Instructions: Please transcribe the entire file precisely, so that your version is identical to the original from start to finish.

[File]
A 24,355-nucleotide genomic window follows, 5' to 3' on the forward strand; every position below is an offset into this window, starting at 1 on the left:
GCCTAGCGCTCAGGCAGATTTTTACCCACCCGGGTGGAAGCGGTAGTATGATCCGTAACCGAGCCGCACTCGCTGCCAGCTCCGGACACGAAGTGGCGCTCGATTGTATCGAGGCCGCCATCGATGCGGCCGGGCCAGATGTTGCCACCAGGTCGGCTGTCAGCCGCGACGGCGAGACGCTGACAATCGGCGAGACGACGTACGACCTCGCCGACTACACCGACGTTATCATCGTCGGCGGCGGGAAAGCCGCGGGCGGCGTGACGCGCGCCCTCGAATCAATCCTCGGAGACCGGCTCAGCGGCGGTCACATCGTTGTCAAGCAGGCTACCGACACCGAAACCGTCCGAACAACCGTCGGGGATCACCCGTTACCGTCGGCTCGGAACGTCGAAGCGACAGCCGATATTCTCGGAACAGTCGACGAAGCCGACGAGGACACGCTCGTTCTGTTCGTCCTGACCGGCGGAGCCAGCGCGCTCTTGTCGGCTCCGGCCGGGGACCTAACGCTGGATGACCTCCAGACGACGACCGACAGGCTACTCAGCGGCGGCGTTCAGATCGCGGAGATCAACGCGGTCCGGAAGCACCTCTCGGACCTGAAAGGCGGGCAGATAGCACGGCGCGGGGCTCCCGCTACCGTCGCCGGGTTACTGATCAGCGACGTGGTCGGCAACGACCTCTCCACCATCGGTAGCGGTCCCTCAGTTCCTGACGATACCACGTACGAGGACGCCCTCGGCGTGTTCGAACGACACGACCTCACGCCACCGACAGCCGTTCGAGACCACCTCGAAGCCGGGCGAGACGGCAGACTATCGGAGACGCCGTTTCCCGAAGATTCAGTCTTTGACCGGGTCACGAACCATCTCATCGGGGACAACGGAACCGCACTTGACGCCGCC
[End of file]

A 24,355-nucleotide genomic window follows, 5' to 3' on the forward strand; every position below is an offset into this window, starting at 1 on the left:
GCCTAGCGCTCAGGCAGATTTTTACCCACCCGGGTGGAAGCGGTAGTATGATCCGTAACCGAGCCGCACTCGCTGCCAGCTCCGGACACGAAGTGGCGCTCGATTGTATCGAGGCCGCCATCGATGCGGCCGGGCCAGATGTTGCCACCAGGTCGGCTGTCAGCCGCGACGGCGAGACGCTGACAATCGGCGAGACGACGTACGACCTCGCCGACTACACCGACGTTATCATCGTCGGCGGCGGGAAAGCCGCGGGCGGCGTGACGCGCGCCCTCGAATCAATCCTCGGAGACCGGCTCAGCGGCGGTCACATCGTTGTCAAGCAGGCTACCGACACCGAAACCGTCCGAACAACCGTCGGGGATCACCCGTTACCGTCGGCTCGGAACGTCGAAGCGACAGCCGATATTCTCGGAACAGTCGACGAAGCCGACGAGGACACGCTCGTTCTGTTCGTCCTGACCGGCGGAGCCAGCGCGCTCTTGTCGGCTCCGGCCGGGGACCTAACGCTGGATGACCTCCAGACGACGACCGACAGGCTACTCAGCGGCGGCGTTCAGATCGCGGAGATCAACGCGGTCCGGAAGCACCTCTCGGACCTGAAAGGCGGGCAGATAGCACGGCGCGGGGCTCCCGCTACCGTCGCCGGGTTACTGATCAGCGACGTGGTCGGCAACGACCTCTCCACCATCGGTAGCGGTCCCTCAGTTCCTGACGATACCACGTACGAGGACGCCCTCGGCGTGTTCGAACGACACGACCTCACGCCACCGACAGCCGTTCGAGACCACCTCGAAGCCGGGCGAGACGGCAGACTATCGGAGACGCCGTTTCCCGAAGATTCAGTCTTTGACCGGGTCACGAACCATCTCATCGGGGACAACGGAACCGCACTTGACGCCGCC